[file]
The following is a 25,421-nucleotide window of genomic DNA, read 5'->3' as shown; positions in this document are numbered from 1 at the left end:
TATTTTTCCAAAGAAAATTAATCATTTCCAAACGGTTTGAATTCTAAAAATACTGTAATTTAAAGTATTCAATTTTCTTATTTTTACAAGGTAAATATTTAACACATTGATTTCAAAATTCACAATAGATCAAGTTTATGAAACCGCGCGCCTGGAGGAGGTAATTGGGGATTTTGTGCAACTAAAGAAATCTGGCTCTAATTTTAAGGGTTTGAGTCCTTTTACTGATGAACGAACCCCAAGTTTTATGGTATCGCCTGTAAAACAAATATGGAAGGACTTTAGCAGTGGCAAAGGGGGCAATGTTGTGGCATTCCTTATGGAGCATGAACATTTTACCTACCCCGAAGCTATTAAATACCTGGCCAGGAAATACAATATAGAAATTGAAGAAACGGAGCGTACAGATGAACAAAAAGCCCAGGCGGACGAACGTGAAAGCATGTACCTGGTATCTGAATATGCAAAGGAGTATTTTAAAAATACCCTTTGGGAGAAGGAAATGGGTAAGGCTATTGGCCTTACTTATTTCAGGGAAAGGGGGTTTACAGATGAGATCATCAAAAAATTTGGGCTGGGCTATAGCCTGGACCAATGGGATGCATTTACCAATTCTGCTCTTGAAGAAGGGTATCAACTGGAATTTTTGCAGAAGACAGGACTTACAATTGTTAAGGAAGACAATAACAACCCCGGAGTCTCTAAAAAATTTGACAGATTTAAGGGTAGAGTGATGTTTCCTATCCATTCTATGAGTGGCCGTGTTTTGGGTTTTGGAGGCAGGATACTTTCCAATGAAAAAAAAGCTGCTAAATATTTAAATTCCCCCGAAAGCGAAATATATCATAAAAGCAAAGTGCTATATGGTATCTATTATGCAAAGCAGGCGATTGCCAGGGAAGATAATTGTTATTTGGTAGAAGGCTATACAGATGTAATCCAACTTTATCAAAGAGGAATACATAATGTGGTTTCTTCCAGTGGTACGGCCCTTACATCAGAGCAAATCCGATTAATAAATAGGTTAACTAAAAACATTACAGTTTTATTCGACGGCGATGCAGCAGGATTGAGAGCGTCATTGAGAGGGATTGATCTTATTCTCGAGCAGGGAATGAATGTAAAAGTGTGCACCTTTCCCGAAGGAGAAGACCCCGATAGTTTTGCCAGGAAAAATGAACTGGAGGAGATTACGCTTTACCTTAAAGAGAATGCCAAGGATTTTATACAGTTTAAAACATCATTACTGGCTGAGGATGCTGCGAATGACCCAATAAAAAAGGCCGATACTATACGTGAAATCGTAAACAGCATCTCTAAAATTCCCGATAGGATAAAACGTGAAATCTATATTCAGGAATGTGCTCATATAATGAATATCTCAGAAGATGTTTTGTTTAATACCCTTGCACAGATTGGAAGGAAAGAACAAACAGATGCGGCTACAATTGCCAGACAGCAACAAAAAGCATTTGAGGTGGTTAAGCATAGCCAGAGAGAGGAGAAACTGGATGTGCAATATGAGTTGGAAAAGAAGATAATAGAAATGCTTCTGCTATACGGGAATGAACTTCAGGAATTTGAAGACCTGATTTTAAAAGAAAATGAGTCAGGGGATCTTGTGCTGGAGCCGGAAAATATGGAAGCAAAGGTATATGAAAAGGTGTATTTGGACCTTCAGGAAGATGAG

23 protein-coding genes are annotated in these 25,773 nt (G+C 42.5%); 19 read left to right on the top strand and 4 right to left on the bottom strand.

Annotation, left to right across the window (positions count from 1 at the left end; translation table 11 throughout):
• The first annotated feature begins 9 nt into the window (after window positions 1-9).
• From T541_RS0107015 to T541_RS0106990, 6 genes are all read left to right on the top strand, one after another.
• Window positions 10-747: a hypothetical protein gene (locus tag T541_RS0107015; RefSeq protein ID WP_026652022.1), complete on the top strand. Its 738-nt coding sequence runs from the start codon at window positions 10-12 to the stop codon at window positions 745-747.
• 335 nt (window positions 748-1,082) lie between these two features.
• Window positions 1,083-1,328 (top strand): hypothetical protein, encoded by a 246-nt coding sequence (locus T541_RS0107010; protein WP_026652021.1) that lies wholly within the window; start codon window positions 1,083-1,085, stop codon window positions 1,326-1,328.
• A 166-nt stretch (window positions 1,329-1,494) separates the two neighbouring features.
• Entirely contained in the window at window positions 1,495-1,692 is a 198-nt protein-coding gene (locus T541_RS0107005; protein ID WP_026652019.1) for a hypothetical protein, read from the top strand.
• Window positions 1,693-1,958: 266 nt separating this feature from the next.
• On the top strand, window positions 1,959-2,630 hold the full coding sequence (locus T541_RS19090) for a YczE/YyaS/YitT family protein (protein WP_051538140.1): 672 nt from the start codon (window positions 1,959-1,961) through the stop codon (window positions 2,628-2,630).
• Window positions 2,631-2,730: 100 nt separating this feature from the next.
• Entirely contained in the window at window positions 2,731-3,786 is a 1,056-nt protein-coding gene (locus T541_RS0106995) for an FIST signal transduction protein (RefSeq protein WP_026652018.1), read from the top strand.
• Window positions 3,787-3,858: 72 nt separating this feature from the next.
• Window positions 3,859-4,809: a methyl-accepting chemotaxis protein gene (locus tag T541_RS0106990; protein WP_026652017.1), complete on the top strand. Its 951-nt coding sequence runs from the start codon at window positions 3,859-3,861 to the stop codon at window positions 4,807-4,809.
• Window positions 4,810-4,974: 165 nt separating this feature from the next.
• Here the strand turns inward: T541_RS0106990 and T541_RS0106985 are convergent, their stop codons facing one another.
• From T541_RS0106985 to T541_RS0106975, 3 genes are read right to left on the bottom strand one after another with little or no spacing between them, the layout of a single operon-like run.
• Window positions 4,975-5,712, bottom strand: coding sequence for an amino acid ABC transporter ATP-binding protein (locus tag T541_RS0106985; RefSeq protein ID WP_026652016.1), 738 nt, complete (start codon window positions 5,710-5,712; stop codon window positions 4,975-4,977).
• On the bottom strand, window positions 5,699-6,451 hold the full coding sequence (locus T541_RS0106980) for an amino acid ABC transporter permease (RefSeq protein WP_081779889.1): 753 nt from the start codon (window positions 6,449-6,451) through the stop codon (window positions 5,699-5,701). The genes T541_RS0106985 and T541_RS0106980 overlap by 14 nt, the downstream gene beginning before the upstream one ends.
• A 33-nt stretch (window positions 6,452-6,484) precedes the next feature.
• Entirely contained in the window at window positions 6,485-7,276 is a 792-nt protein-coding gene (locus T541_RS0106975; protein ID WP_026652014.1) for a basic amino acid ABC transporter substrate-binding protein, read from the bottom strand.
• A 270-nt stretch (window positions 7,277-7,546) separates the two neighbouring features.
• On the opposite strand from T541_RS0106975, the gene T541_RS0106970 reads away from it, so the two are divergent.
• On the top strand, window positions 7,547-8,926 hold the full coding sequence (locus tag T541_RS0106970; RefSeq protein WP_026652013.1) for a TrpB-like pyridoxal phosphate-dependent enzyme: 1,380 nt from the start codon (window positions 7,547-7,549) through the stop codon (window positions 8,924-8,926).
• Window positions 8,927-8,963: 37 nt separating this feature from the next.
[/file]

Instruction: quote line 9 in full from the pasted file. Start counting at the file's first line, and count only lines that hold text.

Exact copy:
• Window positions 1,083-1,328 (top strand): hypothetical protein, encoded by a 246-nt coding sequence (locus T541_RS0107010; protein WP_026652021.1) that lies wholly within the window; start codon window positions 1,083-1,085, stop codon window positions 1,326-1,328.